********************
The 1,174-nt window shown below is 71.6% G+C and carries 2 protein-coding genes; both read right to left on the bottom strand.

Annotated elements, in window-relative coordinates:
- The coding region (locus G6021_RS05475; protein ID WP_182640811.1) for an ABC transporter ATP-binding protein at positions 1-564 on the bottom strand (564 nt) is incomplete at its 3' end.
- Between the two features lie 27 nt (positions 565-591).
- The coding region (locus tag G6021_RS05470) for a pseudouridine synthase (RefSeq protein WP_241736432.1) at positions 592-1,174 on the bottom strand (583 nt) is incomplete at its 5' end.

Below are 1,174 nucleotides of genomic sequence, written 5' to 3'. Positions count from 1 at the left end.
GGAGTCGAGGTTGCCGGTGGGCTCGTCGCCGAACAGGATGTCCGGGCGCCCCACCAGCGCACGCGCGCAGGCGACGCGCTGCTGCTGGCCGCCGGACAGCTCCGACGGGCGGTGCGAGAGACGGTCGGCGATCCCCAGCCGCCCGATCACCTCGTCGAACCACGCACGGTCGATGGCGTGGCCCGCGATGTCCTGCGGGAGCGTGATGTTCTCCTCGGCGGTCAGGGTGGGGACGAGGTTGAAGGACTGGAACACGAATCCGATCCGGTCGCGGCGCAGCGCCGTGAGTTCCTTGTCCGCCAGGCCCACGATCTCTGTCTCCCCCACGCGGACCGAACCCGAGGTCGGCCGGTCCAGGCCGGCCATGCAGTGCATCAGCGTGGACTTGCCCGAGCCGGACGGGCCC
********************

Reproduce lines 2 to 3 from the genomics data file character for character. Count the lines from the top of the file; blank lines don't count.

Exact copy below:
Annotated elements, in window-relative coordinates:
- The coding region (locus G6021_RS05475; protein ID WP_182640811.1) for an ABC transporter ATP-binding protein at positions 1-564 on the bottom strand (564 nt) is incomplete at its 3' end.